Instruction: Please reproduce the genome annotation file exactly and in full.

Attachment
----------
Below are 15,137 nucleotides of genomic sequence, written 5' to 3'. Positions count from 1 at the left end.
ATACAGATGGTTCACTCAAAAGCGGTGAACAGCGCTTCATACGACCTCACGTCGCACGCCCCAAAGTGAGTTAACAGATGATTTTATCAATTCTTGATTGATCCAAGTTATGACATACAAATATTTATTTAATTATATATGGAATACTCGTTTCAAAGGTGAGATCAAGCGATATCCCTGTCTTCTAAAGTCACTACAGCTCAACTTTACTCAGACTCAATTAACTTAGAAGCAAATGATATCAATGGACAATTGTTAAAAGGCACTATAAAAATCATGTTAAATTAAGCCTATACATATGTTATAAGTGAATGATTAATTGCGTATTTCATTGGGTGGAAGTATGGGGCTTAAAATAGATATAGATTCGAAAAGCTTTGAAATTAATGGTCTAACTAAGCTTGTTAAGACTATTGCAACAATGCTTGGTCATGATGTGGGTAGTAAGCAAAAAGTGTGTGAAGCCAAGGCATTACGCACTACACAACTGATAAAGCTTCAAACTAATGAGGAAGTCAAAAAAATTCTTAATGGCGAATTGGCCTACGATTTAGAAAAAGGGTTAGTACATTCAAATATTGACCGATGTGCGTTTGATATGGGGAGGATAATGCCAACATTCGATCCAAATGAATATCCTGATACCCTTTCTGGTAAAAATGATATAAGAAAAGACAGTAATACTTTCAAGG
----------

Below are 15,137 nucleotides of genomic sequence, written 5' to 3'. Positions count from 1 at the left end.
ATACAGATGGTTCACTCAAAAGCGGTGAACAGCGCTTCATACGACCTCACGTCGCACGCCCCAAAGTGAGTTAACAGATGATTTTATCAATTCTTGATTGATCCAAGTTATGACATACAAATATTTATTTAATTATATATGGAATACTCGTTTCAAAGGTGAGATCAAGCGATATCCCTGTCTTCTAAAGTCACTACAGCTCAACTTTACTCAGACTCAATTAACTTAGAAGCAAATGATATCAATGGACAATTGTTAAAAGGCACTATAAAAATCATGTTAAATTAAGCCTATACATATGTTATAAGTGAATGATTAATTGCGTATTTCATTGGGTGGAAGTATGGGGCTTAAAATAGATATAGATTCGAAAAGCTTTGAAATTAATGGTCTAACTAAGCTTGTTAAGACTATTGCAACAATGCTTGGTCATGATGTGGGTAGTAAGCAAAAAGTGTGTGAAGCCAAGGCATTACGCACTACACAACTGATAAAGCTTCAAACTAATGAGGAAGTCAAAAAAATTCTTAATGGCGAATTGGCCTACGATTTAGAAAAAGGGTTAGTACATTCAAATATTGACCGATGTGCGTTTGATATGGGGAGGATAATGCCAACATTCGATCCAAATGAATATCCTGATACCCTTTCTGGTAAAAATGATATAAGAAAAGACAGTAATACTTTCAAGG